If Republican leadership moves it through, says Joe Rajkovacz, former owner-operator and current government affairs director for the Western States Trucking Association, an amendment to the House highway bill may make it to the floor this week relative to interstate trucking prices, routes and services — and, ultimately, driver pay.
Yes, those prior elements, many of you will recall, are what the 1994 Federal Aviation Administration Authorization Act (the F – four – A, as many people call it) specifies for federal preemption of any state law relative to trucking operations. From the U.S. Code of Federal Regulations today: “a State, political subdivision of a State, or political authority of 2 or more States may not enact or enforce a law, regulation, or other provision having the force and effect of law related to a price, route, or service of any motor carrier … or any motor private carrier, broker, or freight forwarder with respect to the transportation of property.”
A court decision last year in favor of enforcement of California’s requirement for interstate driver compensation for state-mandated meal and rest breaks has brought a different interpretation of the federal law to the fore as it relates to driver pay that Rajkovacz believes any small fleets in the audience paying drivers with percentage- or mileage-based methods ought to be paying close attention to. The amendment itself purports to be an effort to reiterate and reinstate what the writers view as the original intent of the FAAAA.
After a brief introduction, Rajkovacz spells out the issues in the podcast here, excerpted from his talk to the attendees of the National Association of Small Trucking Companies in Nashville, Tenn., on Friday this past week.
For more, catch the tail end of the House Transportation and Infrastructure Committee’s markup session Oct. 22, in which Rep. Jeff Denham (R-Calif.) speaks about the amendment as one that would return established interpretation of the FAAAA to law. The 9th Circuit Court of Appeals’ decision in Dilts v. Penske has introduced a situation where it’s next to “impossible to comply with current law,” Denham says, particularly for out-of-state carriers delivering to California but also within the state, likewise opening the door for other challenges to trucking companies’ wage practices in other states.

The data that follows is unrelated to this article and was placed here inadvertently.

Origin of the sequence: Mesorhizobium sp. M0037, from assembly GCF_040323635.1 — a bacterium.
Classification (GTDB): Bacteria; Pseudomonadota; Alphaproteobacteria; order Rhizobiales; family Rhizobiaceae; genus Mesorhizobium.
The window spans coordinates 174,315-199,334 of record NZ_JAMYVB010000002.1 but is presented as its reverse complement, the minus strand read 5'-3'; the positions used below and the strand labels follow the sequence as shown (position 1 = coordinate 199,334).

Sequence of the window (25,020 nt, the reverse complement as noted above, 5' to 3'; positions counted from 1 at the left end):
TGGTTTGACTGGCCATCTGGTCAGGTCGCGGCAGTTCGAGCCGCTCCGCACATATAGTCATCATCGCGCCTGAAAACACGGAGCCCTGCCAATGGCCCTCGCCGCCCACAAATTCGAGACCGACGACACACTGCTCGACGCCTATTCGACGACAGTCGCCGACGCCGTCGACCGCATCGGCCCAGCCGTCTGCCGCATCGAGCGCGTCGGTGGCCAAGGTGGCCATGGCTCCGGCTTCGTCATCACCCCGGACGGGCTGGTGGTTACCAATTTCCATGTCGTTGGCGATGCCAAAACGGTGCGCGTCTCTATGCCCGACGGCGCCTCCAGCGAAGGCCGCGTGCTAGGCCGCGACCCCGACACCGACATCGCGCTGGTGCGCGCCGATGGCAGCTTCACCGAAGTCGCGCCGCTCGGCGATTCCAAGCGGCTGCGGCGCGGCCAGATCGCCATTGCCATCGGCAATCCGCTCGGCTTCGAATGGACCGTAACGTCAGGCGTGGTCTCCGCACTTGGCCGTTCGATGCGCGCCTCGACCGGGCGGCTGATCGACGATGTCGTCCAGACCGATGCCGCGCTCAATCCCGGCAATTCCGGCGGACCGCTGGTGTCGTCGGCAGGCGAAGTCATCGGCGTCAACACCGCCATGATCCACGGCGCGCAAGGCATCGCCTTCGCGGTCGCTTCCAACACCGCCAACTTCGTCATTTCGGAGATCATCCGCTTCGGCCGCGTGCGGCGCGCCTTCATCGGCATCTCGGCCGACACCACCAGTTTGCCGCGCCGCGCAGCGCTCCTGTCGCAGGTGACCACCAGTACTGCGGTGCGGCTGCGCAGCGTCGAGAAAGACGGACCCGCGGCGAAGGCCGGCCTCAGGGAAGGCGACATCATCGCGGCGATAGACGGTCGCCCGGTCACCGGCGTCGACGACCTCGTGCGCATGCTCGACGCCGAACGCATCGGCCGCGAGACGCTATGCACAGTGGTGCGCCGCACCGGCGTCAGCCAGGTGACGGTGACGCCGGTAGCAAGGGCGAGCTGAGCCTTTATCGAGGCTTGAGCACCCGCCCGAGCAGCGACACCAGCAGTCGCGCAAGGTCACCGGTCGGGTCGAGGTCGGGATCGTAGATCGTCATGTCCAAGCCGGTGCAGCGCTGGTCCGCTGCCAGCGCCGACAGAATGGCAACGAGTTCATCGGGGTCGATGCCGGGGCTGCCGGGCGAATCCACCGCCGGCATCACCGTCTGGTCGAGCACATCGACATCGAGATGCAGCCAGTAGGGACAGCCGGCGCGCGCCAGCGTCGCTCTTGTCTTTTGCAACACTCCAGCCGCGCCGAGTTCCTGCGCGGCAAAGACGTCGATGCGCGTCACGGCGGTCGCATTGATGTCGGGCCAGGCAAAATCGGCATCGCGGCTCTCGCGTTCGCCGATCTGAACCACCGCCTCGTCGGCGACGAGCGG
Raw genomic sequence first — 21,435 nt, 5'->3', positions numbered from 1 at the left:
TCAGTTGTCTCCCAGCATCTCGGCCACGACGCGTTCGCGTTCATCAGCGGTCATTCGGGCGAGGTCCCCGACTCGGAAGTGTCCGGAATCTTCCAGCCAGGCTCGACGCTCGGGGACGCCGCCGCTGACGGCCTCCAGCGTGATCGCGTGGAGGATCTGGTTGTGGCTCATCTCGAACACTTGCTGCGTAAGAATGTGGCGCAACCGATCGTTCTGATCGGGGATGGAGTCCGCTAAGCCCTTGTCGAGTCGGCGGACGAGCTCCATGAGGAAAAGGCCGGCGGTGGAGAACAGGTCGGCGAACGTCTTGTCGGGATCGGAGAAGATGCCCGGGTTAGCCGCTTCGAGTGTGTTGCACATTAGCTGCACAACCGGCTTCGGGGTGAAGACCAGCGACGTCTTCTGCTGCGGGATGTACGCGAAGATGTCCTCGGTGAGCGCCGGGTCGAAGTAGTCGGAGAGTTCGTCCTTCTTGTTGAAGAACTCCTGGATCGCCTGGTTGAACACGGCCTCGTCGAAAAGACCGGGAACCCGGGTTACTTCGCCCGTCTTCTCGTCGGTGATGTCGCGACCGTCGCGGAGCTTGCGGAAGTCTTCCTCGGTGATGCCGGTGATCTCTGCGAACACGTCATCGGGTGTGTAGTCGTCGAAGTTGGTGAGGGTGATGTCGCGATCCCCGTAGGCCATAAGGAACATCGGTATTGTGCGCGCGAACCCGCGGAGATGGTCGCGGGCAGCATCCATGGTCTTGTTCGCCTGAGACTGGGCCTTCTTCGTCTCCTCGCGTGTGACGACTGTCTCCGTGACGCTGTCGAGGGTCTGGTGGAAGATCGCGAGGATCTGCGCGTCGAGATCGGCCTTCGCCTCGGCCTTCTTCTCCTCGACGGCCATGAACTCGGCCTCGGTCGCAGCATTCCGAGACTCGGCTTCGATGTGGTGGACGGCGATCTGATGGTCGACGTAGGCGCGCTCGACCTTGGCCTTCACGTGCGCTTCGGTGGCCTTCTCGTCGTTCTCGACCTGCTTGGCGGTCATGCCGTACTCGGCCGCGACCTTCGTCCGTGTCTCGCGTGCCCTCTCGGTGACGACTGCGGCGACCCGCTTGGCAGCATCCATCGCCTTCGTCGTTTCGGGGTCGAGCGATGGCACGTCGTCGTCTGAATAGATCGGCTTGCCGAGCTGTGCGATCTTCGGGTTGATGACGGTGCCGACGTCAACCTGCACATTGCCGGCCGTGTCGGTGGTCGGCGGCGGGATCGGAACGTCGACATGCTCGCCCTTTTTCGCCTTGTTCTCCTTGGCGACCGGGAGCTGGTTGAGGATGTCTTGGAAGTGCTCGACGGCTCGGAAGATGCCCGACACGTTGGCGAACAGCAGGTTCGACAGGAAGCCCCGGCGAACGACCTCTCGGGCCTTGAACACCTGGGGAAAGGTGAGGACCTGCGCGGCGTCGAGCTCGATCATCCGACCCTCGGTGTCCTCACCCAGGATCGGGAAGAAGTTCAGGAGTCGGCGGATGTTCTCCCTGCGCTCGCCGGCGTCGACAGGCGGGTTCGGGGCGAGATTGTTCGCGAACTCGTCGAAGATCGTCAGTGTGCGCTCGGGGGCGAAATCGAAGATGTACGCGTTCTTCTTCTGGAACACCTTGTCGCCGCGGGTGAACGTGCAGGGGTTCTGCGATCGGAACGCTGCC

Influential ranking committee member and Rep. Peter Defazio (D-Ore.), meanwhile, expressed support for the amendment at the markup hearing, noting that there has “definitely been confusion created by the circuit court…. Are [drivers] on the state clock or the federal clock?” He went on to say that “we should look for a way that’s very targeted” to approach fixing the problem.
“We’re still searching for that rifle shot approach that will solve the problem” and not create others, he added.
We’ll keep up to date on whether the amendment is ultimately adopted as part of the overall bill should it see the light of day. Meanwhile, tune to the markup video below at the 5:09:00 mark for the brief discussion.
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